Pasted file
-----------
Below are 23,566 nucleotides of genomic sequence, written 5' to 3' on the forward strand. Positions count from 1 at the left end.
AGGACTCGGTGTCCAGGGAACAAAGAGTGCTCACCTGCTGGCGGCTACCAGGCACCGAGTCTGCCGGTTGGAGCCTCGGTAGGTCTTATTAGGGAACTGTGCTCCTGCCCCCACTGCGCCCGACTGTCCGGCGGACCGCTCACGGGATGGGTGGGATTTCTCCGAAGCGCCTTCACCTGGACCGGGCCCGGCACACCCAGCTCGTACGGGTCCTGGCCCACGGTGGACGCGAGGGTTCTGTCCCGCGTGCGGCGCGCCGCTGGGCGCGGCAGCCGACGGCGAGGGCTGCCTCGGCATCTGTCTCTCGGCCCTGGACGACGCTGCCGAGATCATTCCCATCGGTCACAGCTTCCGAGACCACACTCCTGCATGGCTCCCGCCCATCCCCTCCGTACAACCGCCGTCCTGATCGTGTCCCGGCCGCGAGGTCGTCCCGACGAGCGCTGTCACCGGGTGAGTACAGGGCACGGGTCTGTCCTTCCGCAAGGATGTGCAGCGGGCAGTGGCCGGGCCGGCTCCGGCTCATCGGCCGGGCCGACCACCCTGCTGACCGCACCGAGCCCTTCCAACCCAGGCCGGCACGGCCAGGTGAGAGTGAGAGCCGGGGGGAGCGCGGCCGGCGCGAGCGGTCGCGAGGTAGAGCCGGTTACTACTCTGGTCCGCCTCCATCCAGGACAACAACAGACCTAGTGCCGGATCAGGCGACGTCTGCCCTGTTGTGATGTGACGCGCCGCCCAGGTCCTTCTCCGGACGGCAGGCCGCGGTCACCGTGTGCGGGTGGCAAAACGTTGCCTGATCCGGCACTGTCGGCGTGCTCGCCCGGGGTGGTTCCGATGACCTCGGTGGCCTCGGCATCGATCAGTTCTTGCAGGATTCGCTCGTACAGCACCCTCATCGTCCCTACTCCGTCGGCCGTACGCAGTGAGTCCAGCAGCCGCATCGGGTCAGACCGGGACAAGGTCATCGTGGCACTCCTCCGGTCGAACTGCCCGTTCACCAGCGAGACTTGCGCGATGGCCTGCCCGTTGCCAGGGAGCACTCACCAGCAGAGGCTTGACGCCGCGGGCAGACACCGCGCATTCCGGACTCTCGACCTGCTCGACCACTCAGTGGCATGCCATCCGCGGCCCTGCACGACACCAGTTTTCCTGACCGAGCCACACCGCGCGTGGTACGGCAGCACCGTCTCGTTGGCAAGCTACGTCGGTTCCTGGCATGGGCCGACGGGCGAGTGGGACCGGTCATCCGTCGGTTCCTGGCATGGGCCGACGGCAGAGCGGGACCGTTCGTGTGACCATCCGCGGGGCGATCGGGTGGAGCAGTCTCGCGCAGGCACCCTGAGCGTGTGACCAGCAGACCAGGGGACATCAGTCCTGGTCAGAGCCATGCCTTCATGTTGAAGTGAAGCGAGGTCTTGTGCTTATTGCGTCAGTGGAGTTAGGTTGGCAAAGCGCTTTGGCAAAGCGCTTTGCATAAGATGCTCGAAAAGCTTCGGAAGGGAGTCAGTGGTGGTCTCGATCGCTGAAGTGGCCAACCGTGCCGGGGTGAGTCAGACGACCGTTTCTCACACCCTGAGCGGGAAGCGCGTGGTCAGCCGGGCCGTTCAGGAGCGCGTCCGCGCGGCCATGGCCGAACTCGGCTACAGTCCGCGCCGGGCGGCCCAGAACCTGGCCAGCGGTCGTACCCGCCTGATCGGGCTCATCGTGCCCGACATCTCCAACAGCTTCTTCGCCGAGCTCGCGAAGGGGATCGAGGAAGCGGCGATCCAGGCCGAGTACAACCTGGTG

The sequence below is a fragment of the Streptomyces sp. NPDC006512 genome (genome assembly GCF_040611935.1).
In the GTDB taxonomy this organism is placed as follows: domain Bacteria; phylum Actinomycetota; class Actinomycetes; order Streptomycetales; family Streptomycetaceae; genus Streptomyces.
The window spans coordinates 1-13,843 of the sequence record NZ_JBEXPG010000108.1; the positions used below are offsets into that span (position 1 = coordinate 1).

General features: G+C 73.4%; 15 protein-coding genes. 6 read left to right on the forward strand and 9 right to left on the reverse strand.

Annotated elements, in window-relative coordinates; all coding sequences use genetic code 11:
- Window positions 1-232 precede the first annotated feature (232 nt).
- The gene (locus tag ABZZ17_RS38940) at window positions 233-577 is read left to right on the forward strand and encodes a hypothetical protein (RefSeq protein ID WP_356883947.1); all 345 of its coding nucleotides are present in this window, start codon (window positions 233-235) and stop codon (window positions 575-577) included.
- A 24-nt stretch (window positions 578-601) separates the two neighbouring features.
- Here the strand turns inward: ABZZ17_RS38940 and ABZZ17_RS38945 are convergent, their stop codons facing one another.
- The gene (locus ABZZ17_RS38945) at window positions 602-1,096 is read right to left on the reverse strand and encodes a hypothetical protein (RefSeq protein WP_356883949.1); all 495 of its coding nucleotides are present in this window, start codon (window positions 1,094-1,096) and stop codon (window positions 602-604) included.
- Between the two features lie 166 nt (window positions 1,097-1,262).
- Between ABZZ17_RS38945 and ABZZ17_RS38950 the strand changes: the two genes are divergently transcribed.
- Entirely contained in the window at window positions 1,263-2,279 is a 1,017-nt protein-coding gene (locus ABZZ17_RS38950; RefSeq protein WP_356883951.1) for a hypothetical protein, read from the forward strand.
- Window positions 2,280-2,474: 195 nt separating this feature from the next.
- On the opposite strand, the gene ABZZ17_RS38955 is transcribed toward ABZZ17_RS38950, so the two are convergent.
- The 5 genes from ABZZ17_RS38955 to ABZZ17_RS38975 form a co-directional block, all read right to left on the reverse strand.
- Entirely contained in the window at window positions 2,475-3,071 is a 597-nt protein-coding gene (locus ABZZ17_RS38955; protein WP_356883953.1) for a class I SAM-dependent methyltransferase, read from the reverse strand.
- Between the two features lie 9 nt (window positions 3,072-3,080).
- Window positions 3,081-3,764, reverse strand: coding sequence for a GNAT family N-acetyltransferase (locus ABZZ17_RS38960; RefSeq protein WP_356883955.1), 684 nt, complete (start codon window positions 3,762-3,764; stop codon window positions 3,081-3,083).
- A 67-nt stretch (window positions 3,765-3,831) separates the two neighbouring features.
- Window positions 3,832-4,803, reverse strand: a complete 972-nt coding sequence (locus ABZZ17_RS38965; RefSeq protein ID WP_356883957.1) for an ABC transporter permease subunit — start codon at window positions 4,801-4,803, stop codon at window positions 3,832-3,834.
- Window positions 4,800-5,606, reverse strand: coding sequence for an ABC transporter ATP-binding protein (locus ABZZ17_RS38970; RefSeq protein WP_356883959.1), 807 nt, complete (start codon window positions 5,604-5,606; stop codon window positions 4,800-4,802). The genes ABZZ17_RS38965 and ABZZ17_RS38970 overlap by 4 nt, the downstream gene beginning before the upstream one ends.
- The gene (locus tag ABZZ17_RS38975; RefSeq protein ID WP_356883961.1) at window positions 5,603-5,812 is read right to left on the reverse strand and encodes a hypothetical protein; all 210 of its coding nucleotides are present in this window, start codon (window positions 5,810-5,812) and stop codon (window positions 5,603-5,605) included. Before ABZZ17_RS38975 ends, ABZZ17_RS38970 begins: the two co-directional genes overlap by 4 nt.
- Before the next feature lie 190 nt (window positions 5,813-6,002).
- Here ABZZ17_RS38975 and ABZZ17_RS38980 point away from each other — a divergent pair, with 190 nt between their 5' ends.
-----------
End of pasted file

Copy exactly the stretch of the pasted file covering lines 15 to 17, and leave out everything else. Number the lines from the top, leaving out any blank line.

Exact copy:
- Entirely contained in the window at window positions 1,263-2,279 is a 1,017-nt protein-coding gene (locus ABZZ17_RS38950; RefSeq protein WP_356883951.1) for a hypothetical protein, read from the forward strand.
- Window positions 2,280-2,474: 195 nt separating this feature from the next.
- On the opposite strand, the gene ABZZ17_RS38955 is transcribed toward ABZZ17_RS38950, so the two are convergent.